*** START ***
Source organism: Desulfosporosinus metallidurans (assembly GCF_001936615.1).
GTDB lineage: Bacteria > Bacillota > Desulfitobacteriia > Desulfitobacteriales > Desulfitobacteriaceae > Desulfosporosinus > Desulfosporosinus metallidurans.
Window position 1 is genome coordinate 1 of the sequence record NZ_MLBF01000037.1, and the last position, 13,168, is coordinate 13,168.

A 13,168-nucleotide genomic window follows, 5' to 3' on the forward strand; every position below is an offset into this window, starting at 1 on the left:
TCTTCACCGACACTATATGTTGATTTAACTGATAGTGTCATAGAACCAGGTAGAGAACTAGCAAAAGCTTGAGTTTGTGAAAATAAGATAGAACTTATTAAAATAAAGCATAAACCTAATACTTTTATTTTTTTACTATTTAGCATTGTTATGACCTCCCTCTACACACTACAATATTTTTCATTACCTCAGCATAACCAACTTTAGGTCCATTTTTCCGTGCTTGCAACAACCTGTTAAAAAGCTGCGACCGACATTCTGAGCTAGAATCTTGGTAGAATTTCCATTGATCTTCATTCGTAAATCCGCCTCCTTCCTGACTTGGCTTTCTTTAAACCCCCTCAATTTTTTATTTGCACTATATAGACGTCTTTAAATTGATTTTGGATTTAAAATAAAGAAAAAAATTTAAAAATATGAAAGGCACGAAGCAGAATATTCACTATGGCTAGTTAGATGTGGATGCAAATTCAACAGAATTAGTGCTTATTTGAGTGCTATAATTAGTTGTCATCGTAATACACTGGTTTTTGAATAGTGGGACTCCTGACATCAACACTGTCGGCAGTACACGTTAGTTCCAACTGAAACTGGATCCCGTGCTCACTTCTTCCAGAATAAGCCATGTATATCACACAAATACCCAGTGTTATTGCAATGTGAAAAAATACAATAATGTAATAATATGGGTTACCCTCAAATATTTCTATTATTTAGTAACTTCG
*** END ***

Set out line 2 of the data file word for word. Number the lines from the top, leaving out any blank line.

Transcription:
GTDB lineage: Bacteria > Bacillota > Desulfitobacteriia > Desulfitobacteriales > Desulfitobacteriaceae > Desulfosporosinus > Desulfosporosinus metallidurans.